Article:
Yukiteru Amano most of his time alone, writing entries in the diary on his phone or talking to his imaginary friend “Deus Ex Machina.” One day Yukiteru finds his phone filled with entries he didn’t write: a 90 day calendar accurately predicting the future. Unfortunately, there’s a catch: there are 11 other diary holders, all of them trying to be the last one alive in order to win the title of “God.” Lucky for Yukiteru (not that he thinks of it as such), he also has an ace up his sleeve: besotted yandere poster child Yuno Gasai.
Since it first aired back in 2011 I’ve harbored a weird…awareness of this series. To this day I’ve never watched anything else that managed to so convince me to loathe its leads while also digging its hooks in to the point where the act of turning away is simply unthinkable. Future Diary is hypnotic and bombastic and bizarre, with characters written by someone who has never once met an actual human being and a level of gore that skips merrily into the land of “hilarious splatterhouse.” And frankly, I’d kind of like to revisit the thing with other people.
I’m hesitant to say that this would be a “hate watch” – there are things about the series, from some genuinely sympathetic characters to some grade-A camp, which I genuinely enjoy. There are also some things that have left me with popped blood vessels from which I’ve never truly recovered. It’s quite possible that knowing the ending will make me more appreciative of the thing as a whole. It’s equally possible that having lost the thrilling edge of “what’s gonna happen next,” the whole thing will collapse inward like a moldy mayonnaise sandwich.
Not sure if I’m brave enough to try out the dub, which is purportedly the low point of Funimation’s latter day output as far as missed-mark translations, but we’ll see (it does feature Josh Grelle, who you may remember knocking my socks off as Lieutenant Oscar, as Yukiteru). And yeah I know Mirai Nikki sounds cooler, but we’re going for consistency here.
Depending on reader familiarity, I’m flexible as to whether to play this one as newbie-friendly up to full spoilers.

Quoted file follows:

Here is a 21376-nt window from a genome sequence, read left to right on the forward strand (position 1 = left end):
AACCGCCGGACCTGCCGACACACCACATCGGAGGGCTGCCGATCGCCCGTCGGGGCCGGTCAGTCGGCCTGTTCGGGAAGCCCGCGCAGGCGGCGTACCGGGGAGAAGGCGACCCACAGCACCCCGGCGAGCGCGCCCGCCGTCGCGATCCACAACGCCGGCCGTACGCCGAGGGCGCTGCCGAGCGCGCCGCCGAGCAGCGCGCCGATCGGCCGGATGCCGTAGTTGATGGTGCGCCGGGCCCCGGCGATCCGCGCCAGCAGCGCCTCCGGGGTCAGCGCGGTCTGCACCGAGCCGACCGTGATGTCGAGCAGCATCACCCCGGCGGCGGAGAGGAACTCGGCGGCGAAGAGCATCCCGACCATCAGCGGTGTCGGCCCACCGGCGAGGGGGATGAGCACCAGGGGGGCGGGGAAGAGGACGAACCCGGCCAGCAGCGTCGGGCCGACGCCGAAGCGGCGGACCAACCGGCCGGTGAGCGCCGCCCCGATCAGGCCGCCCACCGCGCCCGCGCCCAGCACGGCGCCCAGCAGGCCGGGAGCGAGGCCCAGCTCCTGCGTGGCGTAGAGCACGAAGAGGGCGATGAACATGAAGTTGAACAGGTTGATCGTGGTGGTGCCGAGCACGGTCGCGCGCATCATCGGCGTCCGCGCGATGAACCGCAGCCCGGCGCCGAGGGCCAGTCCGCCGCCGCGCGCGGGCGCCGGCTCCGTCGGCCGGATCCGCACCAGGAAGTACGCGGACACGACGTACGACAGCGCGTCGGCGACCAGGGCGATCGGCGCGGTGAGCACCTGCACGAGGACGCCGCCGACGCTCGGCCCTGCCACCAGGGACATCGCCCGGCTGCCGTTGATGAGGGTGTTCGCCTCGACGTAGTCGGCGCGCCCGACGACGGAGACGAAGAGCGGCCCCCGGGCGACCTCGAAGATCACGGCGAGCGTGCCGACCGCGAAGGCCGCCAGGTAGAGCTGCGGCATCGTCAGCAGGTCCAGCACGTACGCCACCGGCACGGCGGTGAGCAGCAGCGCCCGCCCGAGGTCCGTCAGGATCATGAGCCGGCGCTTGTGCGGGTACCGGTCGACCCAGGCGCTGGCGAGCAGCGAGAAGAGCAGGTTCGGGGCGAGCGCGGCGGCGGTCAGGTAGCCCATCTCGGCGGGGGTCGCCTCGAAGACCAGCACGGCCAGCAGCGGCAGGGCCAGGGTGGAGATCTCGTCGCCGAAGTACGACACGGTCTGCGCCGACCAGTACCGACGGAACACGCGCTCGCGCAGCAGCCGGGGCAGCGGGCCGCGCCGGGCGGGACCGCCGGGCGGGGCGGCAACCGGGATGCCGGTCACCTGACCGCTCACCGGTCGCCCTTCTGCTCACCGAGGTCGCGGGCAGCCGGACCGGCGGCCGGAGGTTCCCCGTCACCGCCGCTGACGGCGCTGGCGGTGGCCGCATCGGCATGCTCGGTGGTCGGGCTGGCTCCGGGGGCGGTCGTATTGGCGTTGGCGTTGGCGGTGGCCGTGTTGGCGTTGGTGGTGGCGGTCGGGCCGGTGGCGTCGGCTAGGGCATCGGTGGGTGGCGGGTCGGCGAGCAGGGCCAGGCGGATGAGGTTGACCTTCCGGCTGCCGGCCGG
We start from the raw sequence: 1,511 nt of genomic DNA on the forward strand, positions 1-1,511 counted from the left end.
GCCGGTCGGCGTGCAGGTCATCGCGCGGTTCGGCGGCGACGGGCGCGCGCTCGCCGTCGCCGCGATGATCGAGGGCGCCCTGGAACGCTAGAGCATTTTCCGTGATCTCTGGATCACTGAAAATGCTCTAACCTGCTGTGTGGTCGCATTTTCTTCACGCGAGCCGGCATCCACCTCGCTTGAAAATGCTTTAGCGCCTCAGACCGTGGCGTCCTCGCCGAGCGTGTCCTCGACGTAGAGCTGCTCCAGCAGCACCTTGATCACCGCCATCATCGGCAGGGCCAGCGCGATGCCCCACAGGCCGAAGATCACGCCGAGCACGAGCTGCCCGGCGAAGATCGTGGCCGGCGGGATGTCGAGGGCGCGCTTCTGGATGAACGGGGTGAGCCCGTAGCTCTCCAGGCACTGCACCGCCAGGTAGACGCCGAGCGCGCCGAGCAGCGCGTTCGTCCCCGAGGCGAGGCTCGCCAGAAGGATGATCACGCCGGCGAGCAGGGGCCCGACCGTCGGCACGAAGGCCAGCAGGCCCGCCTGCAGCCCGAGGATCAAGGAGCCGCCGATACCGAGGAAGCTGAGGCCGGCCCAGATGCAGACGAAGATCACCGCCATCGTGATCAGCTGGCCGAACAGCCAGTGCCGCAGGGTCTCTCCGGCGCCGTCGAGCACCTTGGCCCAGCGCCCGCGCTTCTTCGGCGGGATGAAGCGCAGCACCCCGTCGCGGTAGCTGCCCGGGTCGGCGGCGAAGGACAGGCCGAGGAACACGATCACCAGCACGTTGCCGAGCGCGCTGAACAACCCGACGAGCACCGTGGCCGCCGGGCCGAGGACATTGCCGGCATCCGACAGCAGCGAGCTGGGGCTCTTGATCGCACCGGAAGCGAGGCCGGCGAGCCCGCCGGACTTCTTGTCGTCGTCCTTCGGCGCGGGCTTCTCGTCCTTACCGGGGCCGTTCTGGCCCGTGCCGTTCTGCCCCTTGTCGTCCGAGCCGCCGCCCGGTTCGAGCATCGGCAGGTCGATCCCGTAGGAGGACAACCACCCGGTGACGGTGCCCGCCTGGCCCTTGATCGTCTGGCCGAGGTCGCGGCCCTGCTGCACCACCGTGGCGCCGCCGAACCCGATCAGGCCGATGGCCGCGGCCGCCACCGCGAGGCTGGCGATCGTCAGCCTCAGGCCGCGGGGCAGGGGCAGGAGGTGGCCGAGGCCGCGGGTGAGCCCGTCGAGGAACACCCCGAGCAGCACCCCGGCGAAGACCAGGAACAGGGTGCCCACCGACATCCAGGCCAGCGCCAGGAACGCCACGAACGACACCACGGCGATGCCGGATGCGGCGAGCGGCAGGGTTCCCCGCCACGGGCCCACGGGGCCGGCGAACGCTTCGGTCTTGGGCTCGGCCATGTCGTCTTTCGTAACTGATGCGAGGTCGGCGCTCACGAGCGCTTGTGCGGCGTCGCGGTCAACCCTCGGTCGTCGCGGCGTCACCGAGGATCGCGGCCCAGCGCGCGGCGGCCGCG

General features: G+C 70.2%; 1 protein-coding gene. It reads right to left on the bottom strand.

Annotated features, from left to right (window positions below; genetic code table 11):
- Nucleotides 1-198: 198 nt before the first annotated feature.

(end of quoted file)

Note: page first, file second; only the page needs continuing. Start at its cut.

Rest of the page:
While visiting the Moon celebration of Carnivale with his friend Franz, 15 year old Albert du Morcef crosses paths with the mysterious Count of Monte Cristo. Enchanted with the mysterious count, Albert ignores Franz’s misgivings and agrees to help the stranger make acquaintances among the nobility back on Earth. The promised day arrives, and the more the Count seems to work his way into the good graces of society’s elite, the more their darkest secrets seem to come to light.
An adaptation of The Count of Monte Cristo set in space and told not from the Count’s perspective but that of his victims, Gankutsuou is both my favorite anime and serious contender for the highest in impeccable quality. From breathtaking visual design to strong writing that capitalizes on the source material and makes the most of its unique perspective to seamless balancing of its large ensemble cast, the show is a class act from start to finish (which makes it more than a little intimidating, you understand).
In the interest of how nakedly gaga I am about the thing, coverage would share time and focus between analysis of the series as a standalone and with other adaptations of Dumas’ enormous, formative brick of a novel. While newbie friendly in regards to the series-specific content, these would be written expecting people to know the broad strokes of the novel (i.e. what the Count is doing hanging out with these people and his backstory). Additionally, because this would be a far more research intensive series than the other two, new installments would come every fifth week rather than every fourth.